Immunofluorescence and confocal microscopy analysis performed after double transfection, highlighted the colocalization of E6 and I7nuc in the same cell compartment, regardless of whether the expression was nuclear or cytoplasmic, in all the cell lines analyzed (Figure 2A). This finding suggests that I7nuc could recognize both nuclear and cytoplasmic E6 forms.
Interestingly, at 24 h post-transfection, E6/I7nuc complexes are localized exclusively in the cytoplasm of 293T cells, but they accumulate mostly in cell nucleus at longer times, suggesting that the NLS sequences of the intrabody could promote the E6 relocalization (Figure 2B).
Figure 2: Colocalization of 16E6 and I7nuc in HPV16-positive and HPV-negative cells. A. Representative confocal imaging of SiHa and C33A cells 48 h after co-transfection with plasmids expressing HAE6 (red) and I7nuc (green), revealed with anti-HA and anti-V5 mAbs, respectively. B. 293T cells were stained 24 (upper panel) and 48 (lower panel) hours after transfection with HAE6 (red) and I7nuc (green)-expressing plasmids. Nuclei are displayed in blue. Overlay of the three fluorochromes is shown (merge). White bars represent 10 µm of micron scale bar.
Effect of I7nuc on p53 levels
As above described, promotion of p53 ubiquitination and subsequent degradation are the best recognized activity of 16E6 .
To elucidate whether the I7nuc binding to E6 could alter functionality of the oncoprotein, we assayed the ability of I7nuc to inhibit the E6 capacity to promote p53 degradation in SiHa cells. The retroviral expression system based on pLNCX vectors was employed to obtain intrabody expression in the highest number of cells. At different times after infection, cells were lysed and the level of p53 in each sample was assessed using an anti-p53 antibody in WB assay. As shown in Figure 3 (panel A), an increase in p53 levels was observed at 24 h post-infection, indicating that the I7 binding can partially reduce the 16E6 ability of degrading p53.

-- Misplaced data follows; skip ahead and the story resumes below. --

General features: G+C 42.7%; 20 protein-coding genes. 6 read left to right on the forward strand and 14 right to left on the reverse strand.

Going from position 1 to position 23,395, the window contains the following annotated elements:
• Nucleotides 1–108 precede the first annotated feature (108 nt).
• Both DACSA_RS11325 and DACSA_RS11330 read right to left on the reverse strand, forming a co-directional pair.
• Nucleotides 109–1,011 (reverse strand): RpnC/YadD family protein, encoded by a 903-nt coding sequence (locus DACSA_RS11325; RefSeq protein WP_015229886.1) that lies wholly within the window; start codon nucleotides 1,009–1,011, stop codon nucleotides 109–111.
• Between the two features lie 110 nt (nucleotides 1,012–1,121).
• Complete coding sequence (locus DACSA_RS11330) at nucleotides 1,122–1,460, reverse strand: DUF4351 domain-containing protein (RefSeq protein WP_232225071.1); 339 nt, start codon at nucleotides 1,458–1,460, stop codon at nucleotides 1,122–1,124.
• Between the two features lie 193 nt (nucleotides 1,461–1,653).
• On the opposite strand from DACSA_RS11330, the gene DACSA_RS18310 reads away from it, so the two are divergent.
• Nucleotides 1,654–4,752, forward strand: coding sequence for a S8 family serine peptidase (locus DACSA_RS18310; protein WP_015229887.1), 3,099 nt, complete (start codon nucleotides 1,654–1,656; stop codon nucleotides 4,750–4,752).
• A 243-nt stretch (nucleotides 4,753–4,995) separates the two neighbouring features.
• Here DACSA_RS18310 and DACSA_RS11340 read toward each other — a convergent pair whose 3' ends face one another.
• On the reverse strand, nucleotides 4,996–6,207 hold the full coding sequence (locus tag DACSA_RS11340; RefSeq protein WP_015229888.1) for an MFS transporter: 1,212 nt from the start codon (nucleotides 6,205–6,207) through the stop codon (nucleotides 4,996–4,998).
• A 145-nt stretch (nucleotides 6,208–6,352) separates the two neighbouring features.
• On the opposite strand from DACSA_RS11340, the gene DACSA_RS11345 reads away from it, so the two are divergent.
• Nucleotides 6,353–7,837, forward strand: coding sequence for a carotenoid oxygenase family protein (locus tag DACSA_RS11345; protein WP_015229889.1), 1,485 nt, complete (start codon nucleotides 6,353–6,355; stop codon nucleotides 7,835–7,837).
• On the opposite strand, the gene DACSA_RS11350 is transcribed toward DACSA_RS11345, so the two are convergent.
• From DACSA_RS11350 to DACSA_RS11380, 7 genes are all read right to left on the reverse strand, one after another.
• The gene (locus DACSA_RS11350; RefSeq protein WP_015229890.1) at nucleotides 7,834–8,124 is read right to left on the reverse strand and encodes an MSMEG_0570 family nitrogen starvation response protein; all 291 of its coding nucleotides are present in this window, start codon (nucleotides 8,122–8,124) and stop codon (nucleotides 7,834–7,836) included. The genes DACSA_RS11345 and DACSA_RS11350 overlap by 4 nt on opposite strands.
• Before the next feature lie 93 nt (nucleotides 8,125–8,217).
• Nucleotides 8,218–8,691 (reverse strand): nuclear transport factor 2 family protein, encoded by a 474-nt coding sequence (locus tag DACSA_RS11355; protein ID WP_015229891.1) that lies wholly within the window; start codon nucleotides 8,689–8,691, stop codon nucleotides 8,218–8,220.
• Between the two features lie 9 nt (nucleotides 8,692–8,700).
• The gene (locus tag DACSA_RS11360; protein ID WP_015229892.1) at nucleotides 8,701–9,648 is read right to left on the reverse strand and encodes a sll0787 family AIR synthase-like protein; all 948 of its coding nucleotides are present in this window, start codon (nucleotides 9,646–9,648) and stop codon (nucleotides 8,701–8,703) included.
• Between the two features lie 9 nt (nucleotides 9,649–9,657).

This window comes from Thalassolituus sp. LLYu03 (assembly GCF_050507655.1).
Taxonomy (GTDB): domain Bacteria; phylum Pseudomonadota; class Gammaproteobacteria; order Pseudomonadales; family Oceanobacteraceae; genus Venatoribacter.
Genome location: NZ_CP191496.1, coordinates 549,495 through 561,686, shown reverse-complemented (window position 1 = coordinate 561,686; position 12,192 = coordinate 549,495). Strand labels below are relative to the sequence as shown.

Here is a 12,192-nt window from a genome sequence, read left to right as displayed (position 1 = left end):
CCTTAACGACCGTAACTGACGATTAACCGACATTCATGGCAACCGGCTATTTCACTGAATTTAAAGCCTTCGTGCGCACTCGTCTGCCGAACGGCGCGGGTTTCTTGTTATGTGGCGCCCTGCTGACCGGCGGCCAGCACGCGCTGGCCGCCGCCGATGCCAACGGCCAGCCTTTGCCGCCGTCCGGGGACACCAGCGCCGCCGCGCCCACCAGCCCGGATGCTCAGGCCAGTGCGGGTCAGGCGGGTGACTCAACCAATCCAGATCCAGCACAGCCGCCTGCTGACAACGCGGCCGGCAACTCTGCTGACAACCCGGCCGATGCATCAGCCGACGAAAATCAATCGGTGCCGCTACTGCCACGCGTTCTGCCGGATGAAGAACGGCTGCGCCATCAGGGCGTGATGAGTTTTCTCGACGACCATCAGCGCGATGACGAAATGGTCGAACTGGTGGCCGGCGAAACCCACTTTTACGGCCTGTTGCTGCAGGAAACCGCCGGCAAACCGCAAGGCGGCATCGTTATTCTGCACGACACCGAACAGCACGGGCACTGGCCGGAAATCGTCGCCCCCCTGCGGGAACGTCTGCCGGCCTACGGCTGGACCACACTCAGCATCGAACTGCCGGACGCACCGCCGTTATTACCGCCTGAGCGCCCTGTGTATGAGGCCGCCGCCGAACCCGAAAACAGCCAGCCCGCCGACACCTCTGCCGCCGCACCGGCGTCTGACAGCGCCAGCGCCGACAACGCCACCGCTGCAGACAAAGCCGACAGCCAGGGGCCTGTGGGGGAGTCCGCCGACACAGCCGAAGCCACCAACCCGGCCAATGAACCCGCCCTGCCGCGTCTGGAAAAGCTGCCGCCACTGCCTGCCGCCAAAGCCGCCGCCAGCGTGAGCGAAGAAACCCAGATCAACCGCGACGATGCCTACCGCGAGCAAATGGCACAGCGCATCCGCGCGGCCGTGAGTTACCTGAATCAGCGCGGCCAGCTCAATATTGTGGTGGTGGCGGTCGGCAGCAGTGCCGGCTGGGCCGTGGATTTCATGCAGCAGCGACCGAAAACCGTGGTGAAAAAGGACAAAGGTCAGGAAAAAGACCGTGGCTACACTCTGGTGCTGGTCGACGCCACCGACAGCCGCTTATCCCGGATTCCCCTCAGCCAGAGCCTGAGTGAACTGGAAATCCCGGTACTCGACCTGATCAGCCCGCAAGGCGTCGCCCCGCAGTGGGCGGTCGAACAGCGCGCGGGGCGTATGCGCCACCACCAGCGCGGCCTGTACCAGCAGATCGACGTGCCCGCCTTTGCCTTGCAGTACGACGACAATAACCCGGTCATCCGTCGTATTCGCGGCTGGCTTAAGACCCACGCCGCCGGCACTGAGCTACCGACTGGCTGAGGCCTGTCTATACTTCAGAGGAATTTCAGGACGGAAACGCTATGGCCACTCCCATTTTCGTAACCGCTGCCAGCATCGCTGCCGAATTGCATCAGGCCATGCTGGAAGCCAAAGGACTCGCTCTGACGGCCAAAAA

The intracellular distribution of endogenous p53 was then investigated by confocal microscopy in HPV16-positive SiHa cells infected with the intrabody-expressing retroviruses. Although p53 was mainly located in cell nucleus of both I7nuc-expressing and non-expressing cells, a weak punctuate staining was observed in the cytoplasm of the control cells. Interestingly, we observed a re-distribution of p53 from cytoplasm to nucleus in the I7nuc-expressing SiHa cells (Figure 3, panel B).
Figure 3: I7nuc expression inhibits the ability of 16E6 to mediate p53 degradation. A. HPV16-positive SiHa cells were infected with I7LNCXnuc or empty pLNCX retroviral vectors. After 24 h, whole cell lysates were analyzed by Western blotting using anti-p53 antibody. C33A cell lysate was used as a positive control (Ctr+). The levels of β-actin are shown as loading controls (left panel). Relative quantities of p53 were normalized to β-actin protein and presented as fold expression with respect to the levels in non-transduced cells, which was arbitrarily set to 1 (right panel). The bars represent the mean ± standard deviation (SD) of three independent experiments. *, p < 0.05. B. Intracellular p53 localization (red) was determined by confocal microscopy analysis in I7nuc-expressing (green) and non-expressing SiHa cells. The merge image shows colocalization of p53 with the I7nuc intrabody. The white bar represents 10 µm of micron scale bar.